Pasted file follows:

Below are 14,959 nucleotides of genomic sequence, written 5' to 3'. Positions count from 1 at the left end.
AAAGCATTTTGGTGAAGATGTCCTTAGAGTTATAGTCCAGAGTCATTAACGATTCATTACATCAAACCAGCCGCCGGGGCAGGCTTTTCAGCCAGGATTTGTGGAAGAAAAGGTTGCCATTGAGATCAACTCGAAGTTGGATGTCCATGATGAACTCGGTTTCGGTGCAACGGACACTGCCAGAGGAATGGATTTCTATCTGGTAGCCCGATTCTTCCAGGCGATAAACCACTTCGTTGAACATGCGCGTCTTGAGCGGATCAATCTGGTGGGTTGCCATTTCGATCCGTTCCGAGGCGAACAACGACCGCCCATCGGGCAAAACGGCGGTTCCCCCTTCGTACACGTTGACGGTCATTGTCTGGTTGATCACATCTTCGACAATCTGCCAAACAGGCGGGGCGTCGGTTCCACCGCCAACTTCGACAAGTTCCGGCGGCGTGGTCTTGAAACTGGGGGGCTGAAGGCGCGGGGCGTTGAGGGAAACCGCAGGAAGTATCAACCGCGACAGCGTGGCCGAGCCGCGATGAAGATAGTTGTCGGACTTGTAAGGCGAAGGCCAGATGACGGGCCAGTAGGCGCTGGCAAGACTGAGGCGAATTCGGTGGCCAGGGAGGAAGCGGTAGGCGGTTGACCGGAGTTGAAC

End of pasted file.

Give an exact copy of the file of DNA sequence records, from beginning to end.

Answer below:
Below are 14,959 nucleotides of genomic sequence, written 5' to 3'. Positions count from 1 at the left end.
AAAGCATTTTGGTGAAGATGTCCTTAGAGTTATAGTCCAGAGTCATTAACGATTCATTACATCAAACCAGCCGCCGGGGCAGGCTTTTCAGCCAGGATTTGTGGAAGAAAAGGTTGCCATTGAGATCAACTCGAAGTTGGATGTCCATGATGAACTCGGTTTCGGTGCAACGGACACTGCCAGAGGAATGGATTTCTATCTGGTAGCCCGATTCTTCCAGGCGATAAACCACTTCGTTGAACATGCGCGTCTTGAGCGGATCAATCTGGTGGGTTGCCATTTCGATCCGTTCCGAGGCGAACAACGACCGCCCATCGGGCAAAACGGCGGTTCCCCCTTCGTACACGTTGACGGTCATTGTCTGGTTGATCACATCTTCGACAATCTGCCAAACAGGCGGGGCGTCGGTTCCACCGCCAACTTCGACAAGTTCCGGCGGCGTGGTCTTGAAACTGGGGGGCTGAAGGCGCGGGGCGTTGAGGGAAACCGCAGGAAGTATCAACCGCGACAGCGTGGCCGAGCCGCGATGAAGATAGTTGTCGGACTTGTAAGGCGAAGGCCAGATGACGGGCCAGTAGGCGCTGGCAAGACTGAGGCGAATTCGGTGGCCAGGGAGGAAGCGGTAGGCGGTTGACCGGAGTTGAAC